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Proposed bill looks to ease Maine's school bus driver shortage

LD 1030 looks to get more people certified to drive school buses in Maine.

AUGUSTA, Maine — Districts across the state are having to get creative when it comes to transporting students from one place to another.

"There's been several of us who have driven," Jake Langlais, Lewiston superintendent, said.

"Sometimes for week-long commitments because of the driver shortage," he added.

Now Representative Gary Drinkwater is proposing a bill to try to combat the bus driver shortage.

"Today's bill is just to say, 'Hey, we have a problem. Here are some solutions. Let's go to work and let's fix this problem,'" Drinkwater said.

He's been working with people who are working in the bus industry day after day, including leaders at Cyr Bus in Old Town.

"People are just not coming through the doors to drive a school bus," Melanie Van Aken of Cyr Bus said.

She added that many people who are retired and are looking for a part-time job don't want to go through six months of training to get it.

"We're trying to lessen that, not that we want to make the school buses not safe, because we want them to be safe as always, but the demands are too much," Van Aken said.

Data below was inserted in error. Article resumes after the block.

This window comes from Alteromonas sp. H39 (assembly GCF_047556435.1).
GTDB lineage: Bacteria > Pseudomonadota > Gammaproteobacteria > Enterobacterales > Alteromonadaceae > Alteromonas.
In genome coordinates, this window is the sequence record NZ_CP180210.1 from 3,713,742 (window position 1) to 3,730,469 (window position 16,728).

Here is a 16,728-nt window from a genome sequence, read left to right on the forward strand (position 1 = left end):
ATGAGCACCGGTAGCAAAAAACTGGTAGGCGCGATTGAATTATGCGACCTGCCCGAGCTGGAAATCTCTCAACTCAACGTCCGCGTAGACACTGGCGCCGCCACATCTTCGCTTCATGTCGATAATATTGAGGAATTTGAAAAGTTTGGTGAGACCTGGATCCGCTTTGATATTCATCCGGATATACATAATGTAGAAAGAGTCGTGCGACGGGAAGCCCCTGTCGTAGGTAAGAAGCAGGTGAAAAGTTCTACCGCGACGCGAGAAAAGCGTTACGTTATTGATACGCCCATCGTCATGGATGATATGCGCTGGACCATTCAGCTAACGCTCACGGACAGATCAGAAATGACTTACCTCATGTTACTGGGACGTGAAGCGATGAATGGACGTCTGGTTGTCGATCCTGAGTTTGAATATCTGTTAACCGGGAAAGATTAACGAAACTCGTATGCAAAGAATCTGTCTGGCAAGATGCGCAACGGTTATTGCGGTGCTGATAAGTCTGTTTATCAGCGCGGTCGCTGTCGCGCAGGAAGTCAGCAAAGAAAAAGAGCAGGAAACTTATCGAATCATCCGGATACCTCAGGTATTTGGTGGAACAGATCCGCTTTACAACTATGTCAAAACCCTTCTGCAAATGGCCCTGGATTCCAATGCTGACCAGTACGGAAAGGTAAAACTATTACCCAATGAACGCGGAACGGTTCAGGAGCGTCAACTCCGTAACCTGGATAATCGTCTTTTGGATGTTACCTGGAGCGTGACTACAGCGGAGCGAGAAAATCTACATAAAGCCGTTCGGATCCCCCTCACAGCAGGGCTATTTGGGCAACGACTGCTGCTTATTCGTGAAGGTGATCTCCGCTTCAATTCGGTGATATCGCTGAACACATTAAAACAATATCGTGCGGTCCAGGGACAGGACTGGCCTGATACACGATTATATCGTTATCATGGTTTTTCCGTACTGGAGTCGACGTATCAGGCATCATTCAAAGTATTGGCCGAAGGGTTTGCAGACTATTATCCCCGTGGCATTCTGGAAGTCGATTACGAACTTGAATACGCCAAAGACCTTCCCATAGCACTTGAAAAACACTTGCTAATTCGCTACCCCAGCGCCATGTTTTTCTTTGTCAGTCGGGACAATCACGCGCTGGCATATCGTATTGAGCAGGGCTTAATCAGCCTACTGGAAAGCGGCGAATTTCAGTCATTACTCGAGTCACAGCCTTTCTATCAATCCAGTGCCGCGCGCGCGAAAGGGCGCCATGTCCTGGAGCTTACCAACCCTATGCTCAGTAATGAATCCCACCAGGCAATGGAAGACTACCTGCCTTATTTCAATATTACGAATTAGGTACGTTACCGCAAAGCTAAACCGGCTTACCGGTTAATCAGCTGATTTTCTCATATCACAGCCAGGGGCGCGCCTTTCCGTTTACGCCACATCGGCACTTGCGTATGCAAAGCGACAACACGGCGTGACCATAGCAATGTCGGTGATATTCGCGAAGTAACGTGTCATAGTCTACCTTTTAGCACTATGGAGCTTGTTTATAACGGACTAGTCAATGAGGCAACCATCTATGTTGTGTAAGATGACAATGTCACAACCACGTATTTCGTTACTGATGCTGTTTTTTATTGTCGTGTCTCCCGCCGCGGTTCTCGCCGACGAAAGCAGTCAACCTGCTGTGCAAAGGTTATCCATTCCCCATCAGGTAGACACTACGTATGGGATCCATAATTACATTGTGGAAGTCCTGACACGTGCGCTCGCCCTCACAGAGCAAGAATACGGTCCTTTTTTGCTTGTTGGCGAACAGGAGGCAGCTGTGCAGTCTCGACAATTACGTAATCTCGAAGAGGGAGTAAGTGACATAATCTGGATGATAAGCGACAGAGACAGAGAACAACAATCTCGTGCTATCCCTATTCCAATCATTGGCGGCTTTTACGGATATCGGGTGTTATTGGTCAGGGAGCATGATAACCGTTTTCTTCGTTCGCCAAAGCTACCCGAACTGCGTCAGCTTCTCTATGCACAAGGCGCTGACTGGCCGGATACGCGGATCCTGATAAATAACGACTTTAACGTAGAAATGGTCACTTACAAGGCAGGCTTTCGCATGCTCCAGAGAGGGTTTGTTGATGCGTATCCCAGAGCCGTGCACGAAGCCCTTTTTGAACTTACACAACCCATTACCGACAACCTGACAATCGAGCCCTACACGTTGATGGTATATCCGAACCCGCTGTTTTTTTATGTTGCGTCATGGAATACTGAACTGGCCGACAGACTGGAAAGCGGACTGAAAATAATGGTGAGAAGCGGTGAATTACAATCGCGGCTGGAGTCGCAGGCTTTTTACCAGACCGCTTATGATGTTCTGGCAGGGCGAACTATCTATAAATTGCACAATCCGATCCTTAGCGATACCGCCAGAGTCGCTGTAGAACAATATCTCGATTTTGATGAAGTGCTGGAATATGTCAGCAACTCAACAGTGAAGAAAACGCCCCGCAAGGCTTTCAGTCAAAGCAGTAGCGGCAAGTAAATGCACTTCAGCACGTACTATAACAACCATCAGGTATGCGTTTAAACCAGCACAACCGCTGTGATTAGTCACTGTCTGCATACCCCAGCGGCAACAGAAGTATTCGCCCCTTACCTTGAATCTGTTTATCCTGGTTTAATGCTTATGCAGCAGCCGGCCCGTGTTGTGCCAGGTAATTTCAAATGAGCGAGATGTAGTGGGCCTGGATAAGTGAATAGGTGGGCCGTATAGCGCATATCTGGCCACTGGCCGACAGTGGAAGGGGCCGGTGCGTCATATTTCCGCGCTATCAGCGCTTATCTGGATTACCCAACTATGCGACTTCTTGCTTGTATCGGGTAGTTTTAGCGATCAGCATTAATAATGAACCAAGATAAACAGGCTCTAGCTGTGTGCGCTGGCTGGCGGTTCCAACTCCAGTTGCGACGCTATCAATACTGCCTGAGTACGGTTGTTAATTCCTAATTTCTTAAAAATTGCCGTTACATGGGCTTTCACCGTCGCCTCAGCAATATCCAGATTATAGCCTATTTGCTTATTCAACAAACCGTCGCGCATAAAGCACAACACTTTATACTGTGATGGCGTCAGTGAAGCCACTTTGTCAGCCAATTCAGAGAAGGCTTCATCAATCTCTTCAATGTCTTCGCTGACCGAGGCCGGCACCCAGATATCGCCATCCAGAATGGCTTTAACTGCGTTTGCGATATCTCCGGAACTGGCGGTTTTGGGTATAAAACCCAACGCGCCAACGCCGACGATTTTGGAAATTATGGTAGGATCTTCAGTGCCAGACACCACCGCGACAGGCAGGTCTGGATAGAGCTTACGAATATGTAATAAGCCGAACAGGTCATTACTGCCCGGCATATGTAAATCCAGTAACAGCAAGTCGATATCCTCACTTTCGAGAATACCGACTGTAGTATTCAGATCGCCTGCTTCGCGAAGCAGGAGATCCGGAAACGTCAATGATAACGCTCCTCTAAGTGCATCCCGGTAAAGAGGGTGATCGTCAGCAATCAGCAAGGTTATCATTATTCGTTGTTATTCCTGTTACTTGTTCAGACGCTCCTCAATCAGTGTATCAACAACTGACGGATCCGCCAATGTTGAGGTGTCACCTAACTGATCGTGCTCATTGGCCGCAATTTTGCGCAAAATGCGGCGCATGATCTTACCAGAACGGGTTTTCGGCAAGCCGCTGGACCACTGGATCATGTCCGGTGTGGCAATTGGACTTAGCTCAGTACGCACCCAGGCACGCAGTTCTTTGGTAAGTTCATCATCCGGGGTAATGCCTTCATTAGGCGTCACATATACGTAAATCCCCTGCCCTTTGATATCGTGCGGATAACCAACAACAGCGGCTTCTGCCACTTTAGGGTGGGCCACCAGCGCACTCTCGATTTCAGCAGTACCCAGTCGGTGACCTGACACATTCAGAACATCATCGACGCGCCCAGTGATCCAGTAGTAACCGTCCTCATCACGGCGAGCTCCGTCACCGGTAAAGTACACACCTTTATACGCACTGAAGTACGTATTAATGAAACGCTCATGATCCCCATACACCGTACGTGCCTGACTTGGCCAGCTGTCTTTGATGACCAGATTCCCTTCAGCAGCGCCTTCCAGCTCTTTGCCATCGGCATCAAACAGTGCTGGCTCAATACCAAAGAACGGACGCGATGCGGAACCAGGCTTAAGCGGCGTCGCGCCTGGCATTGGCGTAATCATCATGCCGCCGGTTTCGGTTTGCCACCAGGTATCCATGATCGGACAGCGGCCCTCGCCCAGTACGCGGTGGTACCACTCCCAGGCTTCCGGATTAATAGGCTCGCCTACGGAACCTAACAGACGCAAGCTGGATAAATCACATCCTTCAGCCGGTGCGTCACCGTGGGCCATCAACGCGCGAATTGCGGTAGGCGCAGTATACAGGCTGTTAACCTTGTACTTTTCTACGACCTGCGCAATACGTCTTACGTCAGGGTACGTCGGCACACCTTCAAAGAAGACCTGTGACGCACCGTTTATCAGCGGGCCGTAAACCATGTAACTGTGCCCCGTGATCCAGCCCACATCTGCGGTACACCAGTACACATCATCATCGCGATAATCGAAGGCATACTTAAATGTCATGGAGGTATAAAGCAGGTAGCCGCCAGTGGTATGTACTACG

For other potential applicants, once they get their commercial license paid for by Cyr, they go drive a truck for more money.

That's why Drinkwater has been working with the Maine Secretary of State's Office on this proposal. The bill is asking the office to apply for waivers from the federal government to try to lessen some of the demands on potential bus drivers. 

The Secretary of State's Office is neutral on this bill.

In testimony, the deputy secretary of state said the office is already working to make the application and testing process faster for school bus drivers, and said it's willing to consider some of these waivers from the federal government.

"We're currently planning to address a handful of issues that we think we could improve within the state and federal laws," the Secretary of State's Office said in its testimony.

Until these issues can be solved, districts like Lewiston will continue to struggle.

"We're still facing daily cancellations," Langlais said.

He added it's been hard, but families in his district have been understanding.

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